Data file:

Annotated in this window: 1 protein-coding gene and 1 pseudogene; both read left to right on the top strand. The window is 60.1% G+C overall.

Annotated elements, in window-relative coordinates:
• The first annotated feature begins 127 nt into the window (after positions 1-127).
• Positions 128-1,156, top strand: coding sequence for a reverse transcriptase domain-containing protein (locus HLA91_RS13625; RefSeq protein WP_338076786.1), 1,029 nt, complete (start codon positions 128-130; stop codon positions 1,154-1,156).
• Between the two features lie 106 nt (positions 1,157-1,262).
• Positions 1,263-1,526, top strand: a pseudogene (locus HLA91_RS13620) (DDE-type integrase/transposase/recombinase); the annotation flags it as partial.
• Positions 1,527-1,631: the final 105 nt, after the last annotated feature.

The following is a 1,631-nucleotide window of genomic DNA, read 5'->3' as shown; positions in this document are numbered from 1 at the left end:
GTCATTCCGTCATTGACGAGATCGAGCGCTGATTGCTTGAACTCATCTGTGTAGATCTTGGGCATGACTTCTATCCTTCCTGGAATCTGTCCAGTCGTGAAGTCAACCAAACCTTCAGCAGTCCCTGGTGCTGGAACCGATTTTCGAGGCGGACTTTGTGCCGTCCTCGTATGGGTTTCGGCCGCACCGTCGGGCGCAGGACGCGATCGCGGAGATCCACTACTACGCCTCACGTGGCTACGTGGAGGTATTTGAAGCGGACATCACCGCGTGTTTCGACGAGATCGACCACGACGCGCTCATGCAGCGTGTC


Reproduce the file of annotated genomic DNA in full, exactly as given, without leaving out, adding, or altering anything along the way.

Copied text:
Annotated in this window: 1 protein-coding gene and 1 pseudogene; both read left to right on the top strand. The window is 60.1% G+C overall.

Annotated elements, in window-relative coordinates:
• The first annotated feature begins 127 nt into the window (after positions 1-127).
• Positions 128-1,156, top strand: coding sequence for a reverse transcriptase domain-containing protein (locus HLA91_RS13625; RefSeq protein WP_338076786.1), 1,029 nt, complete (start codon positions 128-130; stop codon positions 1,154-1,156).
• Between the two features lie 106 nt (positions 1,157-1,262).
• Positions 1,263-1,526, top strand: a pseudogene (locus HLA91_RS13620) (DDE-type integrase/transposase/recombinase); the annotation flags it as partial.
• Positions 1,527-1,631: the final 105 nt, after the last annotated feature.

The following is a 1,631-nucleotide window of genomic DNA, read 5'->3' as shown; positions in this document are numbered from 1 at the left end:
GTCATTCCGTCATTGACGAGATCGAGCGCTGATTGCTTGAACTCATCTGTGTAGATCTTGGGCATGACTTCTATCCTTCCTGGAATCTGTCCAGTCGTGAAGTCAACCAAACCTTCAGCAGTCCCTGGTGCTGGAACCGATTTTCGAGGCGGACTTTGTGCCGTCCTCGTATGGGTTTCGGCCGCACCGTCGGGCGCAGGACGCGATCGCGGAGATCCACTACTACGCCTCACGTGGCTACGTGGAGGTATTTGAAGCGGACATCACCGCGTGTTTCGACGAGATCGACCACGACGCGCTCATGCAGCGTGTC